Saturday, September 5, 2009

Where's All That Nagging Coming From: the Black Shark's ADF

I'm compulsively trying to figure out instrument landings in DCS Black Shark.

This entry, though, is about one capability of the Black Shark that I bumped into while experimenting with the instruments. After some manual reading, I found out that this feature is actually documented there (warning, this is not a discovery of any sort!). Flipping switches and then go to read the manual to understand what the hell just happened is not the optimal way to learn, but alas the manual's style will never engage me in a cover-to-cover reading madness.

Anyway, here is the thing. The Black Shark has an electronic system to find the direction of radio transmissions. It's called the "ARK-22 ADF" (ADF stands for automatic direction finder). The ARK-22 ADF controls the Radio Magnetic Indicator (RMI) needle on the Horizontal Situation Indicator (HSI), pointing it in the direction of the transmitting signal. The ARK-22 ADF is vital to point the pilot towards airport radio beacons that transmit a radio signal with all the information needed for instrument landings.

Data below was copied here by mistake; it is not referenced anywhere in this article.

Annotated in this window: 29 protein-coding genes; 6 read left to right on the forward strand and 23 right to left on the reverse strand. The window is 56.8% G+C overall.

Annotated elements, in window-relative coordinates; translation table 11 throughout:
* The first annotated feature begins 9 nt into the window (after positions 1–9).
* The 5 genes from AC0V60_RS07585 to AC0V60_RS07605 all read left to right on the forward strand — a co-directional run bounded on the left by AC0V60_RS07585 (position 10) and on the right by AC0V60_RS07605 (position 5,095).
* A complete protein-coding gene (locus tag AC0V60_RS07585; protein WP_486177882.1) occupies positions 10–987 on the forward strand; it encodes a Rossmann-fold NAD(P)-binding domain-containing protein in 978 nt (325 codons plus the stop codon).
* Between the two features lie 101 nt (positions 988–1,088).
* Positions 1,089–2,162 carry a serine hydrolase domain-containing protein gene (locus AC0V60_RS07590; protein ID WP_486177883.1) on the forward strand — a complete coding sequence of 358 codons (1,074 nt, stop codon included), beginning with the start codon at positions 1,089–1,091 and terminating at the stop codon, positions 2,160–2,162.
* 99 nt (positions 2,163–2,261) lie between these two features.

It turns out that the ARK-22 ADF can be used to find the direction of incoming regular radio transmissions. Who ever talks to you by radio, you can see in the HSI where the transmission came from.

Talking with the guys at the FARP. The red caret (actually named RMI-2) at the HSI (horizontal situation indicator) wheel (right panel, ABRIS screen) shows where the transmission came from. Click the image for a better view.

Another example. This time my wingman is answering my request to change formation. Note how the red caret in the HSI wheel (right panel) shows the direction from which the wingman is transmitting. Click the image for a better view.

Not bad for an helicopter that doesn't have a radar warning receiver! ;)


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